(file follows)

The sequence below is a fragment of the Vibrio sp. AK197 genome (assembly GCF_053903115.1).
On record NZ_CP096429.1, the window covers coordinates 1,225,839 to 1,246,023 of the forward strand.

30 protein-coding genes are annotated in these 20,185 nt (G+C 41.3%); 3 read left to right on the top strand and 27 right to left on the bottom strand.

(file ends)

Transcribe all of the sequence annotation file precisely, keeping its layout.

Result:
The sequence below is a fragment of the Vibrio sp. AK197 genome (assembly GCF_053903115.1).
On record NZ_CP096429.1, the window covers coordinates 1,225,839 to 1,246,023 of the forward strand.

30 protein-coding genes are annotated in these 20,185 nt (G+C 41.3%); 3 read left to right on the top strand and 27 right to left on the bottom strand.